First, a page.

Ford Motor Co. said on Monday that it has stopped work at its $3.5-billion project for an electric vehicle (EV) battery plant in Michigan, according to media reports.
“We’re pausing work and limiting spending on construction on the (Marshall, Mich.,) project until we’re confident about our ability to competitively operate the plant,” an article from MarketWatch on Monday said, citing a Ford spokesperson.
The automaker announced the investment back in Feb. 2023. The plant would be the first automaker-backed lithium iron phosphate (LFP) battery plant in the country, according to the original press release from Ford.
Named the BlueOval Battery Park Michigan, the plant would employ approximately 2,500 people. Ford had planned for LFP battery production to begin in 2026.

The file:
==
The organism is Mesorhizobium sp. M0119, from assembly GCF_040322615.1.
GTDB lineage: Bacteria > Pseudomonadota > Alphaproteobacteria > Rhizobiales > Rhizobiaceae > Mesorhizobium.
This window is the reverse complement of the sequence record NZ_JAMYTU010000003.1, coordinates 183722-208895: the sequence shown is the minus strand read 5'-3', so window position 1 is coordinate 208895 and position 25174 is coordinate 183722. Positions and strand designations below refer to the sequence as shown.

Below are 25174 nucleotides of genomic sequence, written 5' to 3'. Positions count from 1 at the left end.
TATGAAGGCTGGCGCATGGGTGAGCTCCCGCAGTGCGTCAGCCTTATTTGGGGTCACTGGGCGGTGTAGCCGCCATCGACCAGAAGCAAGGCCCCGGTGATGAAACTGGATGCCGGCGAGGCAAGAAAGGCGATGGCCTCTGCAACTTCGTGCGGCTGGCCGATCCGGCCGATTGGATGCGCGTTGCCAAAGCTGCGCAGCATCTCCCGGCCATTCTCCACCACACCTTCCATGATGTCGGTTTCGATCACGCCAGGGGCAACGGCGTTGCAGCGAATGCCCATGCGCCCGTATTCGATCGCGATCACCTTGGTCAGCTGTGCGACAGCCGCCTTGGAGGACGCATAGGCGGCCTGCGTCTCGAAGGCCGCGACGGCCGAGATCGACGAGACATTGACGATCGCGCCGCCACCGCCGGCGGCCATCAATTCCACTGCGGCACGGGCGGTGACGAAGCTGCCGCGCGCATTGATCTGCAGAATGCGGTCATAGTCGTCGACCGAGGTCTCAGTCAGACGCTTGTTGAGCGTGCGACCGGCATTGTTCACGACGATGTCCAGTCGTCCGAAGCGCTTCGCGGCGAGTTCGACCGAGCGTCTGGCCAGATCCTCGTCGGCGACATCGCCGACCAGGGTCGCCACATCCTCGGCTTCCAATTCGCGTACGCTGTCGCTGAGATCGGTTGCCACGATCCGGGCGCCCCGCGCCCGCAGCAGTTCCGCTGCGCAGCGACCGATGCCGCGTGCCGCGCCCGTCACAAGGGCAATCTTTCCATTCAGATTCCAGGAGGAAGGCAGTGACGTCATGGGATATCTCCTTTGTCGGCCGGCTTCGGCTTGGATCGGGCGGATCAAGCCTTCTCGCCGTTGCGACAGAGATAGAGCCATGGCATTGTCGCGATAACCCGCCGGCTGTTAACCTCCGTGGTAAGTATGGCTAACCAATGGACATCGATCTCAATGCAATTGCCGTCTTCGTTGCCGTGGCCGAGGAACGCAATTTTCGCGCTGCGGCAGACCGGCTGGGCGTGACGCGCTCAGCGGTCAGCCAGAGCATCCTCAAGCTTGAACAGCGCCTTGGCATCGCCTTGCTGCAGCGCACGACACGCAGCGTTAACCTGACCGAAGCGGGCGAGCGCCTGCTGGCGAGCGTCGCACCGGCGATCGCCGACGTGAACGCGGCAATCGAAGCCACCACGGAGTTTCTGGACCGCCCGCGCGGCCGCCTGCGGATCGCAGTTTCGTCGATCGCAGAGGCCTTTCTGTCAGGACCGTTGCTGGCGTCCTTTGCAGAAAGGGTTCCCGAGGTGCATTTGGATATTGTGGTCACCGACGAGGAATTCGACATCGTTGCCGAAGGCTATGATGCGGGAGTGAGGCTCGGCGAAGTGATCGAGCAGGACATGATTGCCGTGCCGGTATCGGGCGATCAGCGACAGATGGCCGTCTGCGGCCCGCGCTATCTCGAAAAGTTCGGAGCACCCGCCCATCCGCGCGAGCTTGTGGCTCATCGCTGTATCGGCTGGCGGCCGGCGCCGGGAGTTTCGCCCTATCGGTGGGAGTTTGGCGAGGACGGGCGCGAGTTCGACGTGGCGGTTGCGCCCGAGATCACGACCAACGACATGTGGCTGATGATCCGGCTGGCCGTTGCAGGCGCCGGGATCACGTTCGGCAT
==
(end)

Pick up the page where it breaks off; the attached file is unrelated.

The MarketWatch article said that a final decision about the planned investment in BlueOval has not been made yet.
After the announcement, United Auto Workers (UAW) union president Shawn Fain released a statement on X, formerly Twitter, saying, “This is a shameful, barely veiled threat by Ford to cut jobs.”
“Closing 65 plants over the last 20 years wasn’t enough for the Big Three, now they want to threaten us with closing plants that aren’t even open yet,” Fain said on X. “We are simply asking for a just transition to electric vehicles and Ford is instead doubling down on their race to the bottom.”
Recall that the UAW has been on strike against all three Detroit-area automakers since Sept. 15 at targeted plants. An expansion of the strike was announced last Friday against General Motors and Stellantis, but Ford had been spared. Fain said at the time that at Ford “they are serious about reaching a deal.”
Becca MoczygembaRead more from Becca Moczygemba
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